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Dr. Gameweek or: How to stop worrying and love Ohio State-Virginia Tech

Gameweek is upon us! That Cedar Point roller coaster sick feeling might not be going anywhere for the next eight days -- but maybe it should.

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Whether you consider this officially gameweek or not (the players sure seem to think it is even though Ohio State doesn't technically play a game this calendar week), your interests for the next eight days will probably begin and end with Virginia Tech.

Last year's game was utterly unenjoyable from a Buckeye vantage. The revenge #Drop50 (e.g. putting up half a century) factor may be fun to think about, but for plenty of transactional reasons you're more than versed on as an OSU devotee, getting there will be extremely difficult, if not impossible.

Losing three wide receivers on a team already losing their top two wide receivers stands out -- at least in my mind -- as the biggest threat to the Buckeyes' Sept. 7 victory aspirations. After the suspensions and Brown injury, though, the Vegas line has barely moved meaningfully at all.

But if you don't think the defending national champs on the road as two-score favorites goes out the window a hair, I might encourage you to revisit the past weekend that was in Division I football:

The reason(s) to be optimistic, however, even if you're a cynicism-based life form, exist. Perhaps even in plural.

The "gawd" (in Twitter parlance) Bill Connelly's advanced statistics have the Hokies as the 24th best team in the country, ostensibly with good reason. But as our Chad Peltier writes in the writeup from the 2015 Football Outsiders Almanac, "another year, another stellar defense and another poor offense that prevented the Hokies from doing even more." Chad may as well be writing about this season's team, thanks to the haphazard transfer reclamation project under center in Michael Brewster, and former Michigan QB and QB coach Scot Loeffler's standing as one of the least threatening offensive coordinators in the country.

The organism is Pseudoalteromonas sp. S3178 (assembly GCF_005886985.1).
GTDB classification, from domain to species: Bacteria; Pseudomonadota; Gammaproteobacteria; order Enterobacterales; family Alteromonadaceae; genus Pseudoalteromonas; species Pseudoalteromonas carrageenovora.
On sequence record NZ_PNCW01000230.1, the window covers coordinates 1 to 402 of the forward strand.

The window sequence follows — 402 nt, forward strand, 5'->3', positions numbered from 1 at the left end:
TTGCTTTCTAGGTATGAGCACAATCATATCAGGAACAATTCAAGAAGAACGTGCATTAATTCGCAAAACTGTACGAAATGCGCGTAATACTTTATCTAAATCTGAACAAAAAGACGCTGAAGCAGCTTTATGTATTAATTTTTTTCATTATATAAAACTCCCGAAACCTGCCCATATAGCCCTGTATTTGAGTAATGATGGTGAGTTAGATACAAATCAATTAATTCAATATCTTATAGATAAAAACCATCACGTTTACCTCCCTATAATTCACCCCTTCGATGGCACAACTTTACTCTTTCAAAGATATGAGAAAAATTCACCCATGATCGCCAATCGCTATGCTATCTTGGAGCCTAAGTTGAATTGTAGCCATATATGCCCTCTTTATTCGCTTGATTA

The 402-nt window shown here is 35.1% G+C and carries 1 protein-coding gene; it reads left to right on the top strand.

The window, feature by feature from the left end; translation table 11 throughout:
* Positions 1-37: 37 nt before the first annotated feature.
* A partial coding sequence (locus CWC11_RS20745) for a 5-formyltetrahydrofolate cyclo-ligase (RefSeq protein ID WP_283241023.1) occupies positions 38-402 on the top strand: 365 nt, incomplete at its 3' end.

In fairness, the Hokies struggled with injuries last year (and the lack of depth that elite teams must possess to endure them) that ensured they weren't the same team that shocked Ohio State in Ohio Stadium. But even with full personnel back, there's little recruiting wise in recent years to expect them to undergo the same rapid bounce back the Ohio State Buckeyes did following Luke Fickell's lone year in 2011, a season not entirely dissimilar to VT's from last year based on on-the-field results.

We know VT's defense will be quite good. Bud Foster is a brilliant coordinator who, despite never having gotten a head coaching opportunity elsewhere, is as much a part of the Virginia Tech culture as Frank Beamer. But with the Bear front having been utterly ineffective once Ohio State found a running game against teams with players VT only sees when they visit Tallahassee, what other trick can the Hokies' defensive braintrust have up their sleeve for Ohio State?

The Hokies' only Achilles' heel a year ago was their vulnerability to explosive run plays. Unfortunately for Virginia Tech, the Buckeyes are bringing with them a guy who totaled 220, 230, and then 246 yards in successive weeks -- in more pressure packed situations on a bigger and bigger stage each time at the end of last season -- and he's bringing almost his entire offensive line back with him. Explosive plays against stout defenses is sort of his calling card, too:

Even assuming their offense somehow regresses to the mean (and that's a mighty forgiving hypothetical), Virginia Tech would be hard pressed to beat an Ohio State team of the same make and model as the one that showed up in Indianapolis, New Orleans, and Arlington.

Despite the quarterback selection looming ominously to outsiders at Ohio State, last year's outcome culminated in VT fans printing T-shirts because of the one-off, black swan event nature of a 7-6 football team going into Ohio Stadium and beating the eventual national champs underneath the lights.

The Hokies have the kind of reputation they do for a reason -- the only mar on Ohio State's national championship-winning campaign a season ago. But forget about last year's loss; the injuries, the suspensions, the uncertainty at who will be starting QB. The time for worrying is behind you. The Buckeyes are the No. 1 team in the nation. And until they give us cause to doubt them, that's where they'll stay a week from now.